Another Mid-Autumn Festival just went by

Thursday, September 19  –  Mid-Autumn Festival 2013

fullmoon1

The Mid-Autumn Festival is also known by other names, such as:

  • Moon Festival, because of the celebration’s association with the full moon on this night, as well as the traditions of moon worship and moon gazing.
  • Mooncake Festival, because of the popular tradition of eating mooncakes on this occasion.
  • Zhongqiu Festival
  • Lantern Festival, a term sometimes used in Singapore and Malaysia, which is not to be confused with the Lantern Festival in China that occurs on the 15th day of the first month of the Chinese calendar.
  • Reunion Festival, because in olden times, a woman in China would take the occasion to visit her parents before returning to celebrate with her husband and his parents.
  • Children’s Festival, in Vietnam, because of the emphasis on the celebration of children.

Sourced and quoted from http://en.wikipedia.org/wiki/Mid-Autumn_Festival

I have not seen the big round moon last night as it was cold and wet but I sure have eaten many moon cakes.  My favorite are those with lotus paste with single yolk and green tea with single yolk.  I did not really like eating moon cakes when I was younger because they tasted overly sweet and made with very thick skin.  Moon cakes these days taste so different with very smooth paste, fine thin skin and not so sweet.  Great eaten with chinese tea and make meaningful treats for that special occasion in celebration of Moon cake festive (Lantern festival) or Zhongziu chieh.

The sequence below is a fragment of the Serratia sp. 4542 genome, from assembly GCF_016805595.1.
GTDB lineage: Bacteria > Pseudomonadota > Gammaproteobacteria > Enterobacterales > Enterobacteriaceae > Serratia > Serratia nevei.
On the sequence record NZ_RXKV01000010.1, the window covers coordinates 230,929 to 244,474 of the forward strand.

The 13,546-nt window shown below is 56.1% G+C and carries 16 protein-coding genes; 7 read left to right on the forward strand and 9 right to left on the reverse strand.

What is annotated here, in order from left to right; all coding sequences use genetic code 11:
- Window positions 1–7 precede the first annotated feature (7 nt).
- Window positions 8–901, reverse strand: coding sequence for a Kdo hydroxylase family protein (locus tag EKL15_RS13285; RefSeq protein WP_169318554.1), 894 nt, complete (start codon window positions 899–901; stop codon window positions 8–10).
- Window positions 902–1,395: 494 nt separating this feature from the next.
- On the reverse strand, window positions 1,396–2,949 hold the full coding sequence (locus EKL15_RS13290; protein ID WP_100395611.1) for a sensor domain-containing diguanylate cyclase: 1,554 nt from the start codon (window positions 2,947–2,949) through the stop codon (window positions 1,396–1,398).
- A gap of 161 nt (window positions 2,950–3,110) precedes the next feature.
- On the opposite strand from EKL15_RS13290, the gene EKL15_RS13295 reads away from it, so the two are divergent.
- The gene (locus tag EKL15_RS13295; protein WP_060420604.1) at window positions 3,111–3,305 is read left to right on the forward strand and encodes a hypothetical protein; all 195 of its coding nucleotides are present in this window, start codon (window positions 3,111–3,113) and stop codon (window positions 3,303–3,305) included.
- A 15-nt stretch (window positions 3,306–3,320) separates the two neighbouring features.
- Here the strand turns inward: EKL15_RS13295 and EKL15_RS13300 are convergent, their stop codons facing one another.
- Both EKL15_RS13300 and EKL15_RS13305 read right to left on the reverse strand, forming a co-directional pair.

Happy Lantern Festival everyone.

If you have never tried moon cake, be adventurous and sample a bite this festive season.

mooncake
Here are some wonderful links and write up worth reading about this special festival.

Please click here to read my childhood stories on moon cake festival in the 1960s and 1970s

* A special writeup on mid autumn festival from http://www.chinatravel.com/focus/mid-autumn-festival

* The mid-autumn or moon festival features the same idea that we all see the same moon, as written by Deborah Dryd.